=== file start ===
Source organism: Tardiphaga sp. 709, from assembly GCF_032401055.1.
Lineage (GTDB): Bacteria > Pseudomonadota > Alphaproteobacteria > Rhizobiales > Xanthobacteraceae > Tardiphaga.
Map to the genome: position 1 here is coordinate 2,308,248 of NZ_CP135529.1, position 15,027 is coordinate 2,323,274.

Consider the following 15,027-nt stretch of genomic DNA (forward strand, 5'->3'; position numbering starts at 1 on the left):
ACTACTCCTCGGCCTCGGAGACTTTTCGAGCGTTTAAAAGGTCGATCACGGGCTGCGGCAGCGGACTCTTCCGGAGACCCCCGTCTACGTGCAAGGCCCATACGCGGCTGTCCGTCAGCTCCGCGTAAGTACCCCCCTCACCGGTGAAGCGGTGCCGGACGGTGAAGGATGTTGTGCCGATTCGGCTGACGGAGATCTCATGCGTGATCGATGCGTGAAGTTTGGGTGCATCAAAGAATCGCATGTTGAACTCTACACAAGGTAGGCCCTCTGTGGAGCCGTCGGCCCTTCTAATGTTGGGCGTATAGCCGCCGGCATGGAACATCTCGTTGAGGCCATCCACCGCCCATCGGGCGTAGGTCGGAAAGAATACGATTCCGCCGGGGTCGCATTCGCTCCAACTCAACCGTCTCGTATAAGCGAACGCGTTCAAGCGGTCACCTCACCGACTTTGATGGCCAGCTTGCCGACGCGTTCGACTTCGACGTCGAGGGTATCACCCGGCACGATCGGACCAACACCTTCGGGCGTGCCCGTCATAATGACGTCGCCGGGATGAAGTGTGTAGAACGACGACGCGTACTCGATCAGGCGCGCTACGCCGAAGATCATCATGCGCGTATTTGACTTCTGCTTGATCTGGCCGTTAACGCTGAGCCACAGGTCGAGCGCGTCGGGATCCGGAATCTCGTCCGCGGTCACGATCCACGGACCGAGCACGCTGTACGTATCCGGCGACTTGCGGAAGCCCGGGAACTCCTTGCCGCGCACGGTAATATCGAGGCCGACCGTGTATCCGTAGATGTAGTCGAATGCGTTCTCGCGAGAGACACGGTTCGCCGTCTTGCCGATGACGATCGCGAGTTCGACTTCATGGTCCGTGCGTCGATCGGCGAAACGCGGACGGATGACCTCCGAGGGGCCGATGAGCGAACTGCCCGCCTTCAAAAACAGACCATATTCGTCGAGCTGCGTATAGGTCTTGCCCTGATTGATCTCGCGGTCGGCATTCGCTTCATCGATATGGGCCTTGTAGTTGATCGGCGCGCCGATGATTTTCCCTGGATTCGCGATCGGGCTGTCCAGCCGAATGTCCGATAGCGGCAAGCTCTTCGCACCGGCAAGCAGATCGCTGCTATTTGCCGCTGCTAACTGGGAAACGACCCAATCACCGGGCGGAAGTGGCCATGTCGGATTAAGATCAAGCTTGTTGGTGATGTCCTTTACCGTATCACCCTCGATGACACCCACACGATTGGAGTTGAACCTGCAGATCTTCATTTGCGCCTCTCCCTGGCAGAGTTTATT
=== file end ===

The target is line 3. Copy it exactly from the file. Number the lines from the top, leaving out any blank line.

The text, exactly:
Map to the genome: position 1 here is coordinate 2,308,248 of NZ_CP135529.1, position 15,027 is coordinate 2,323,274.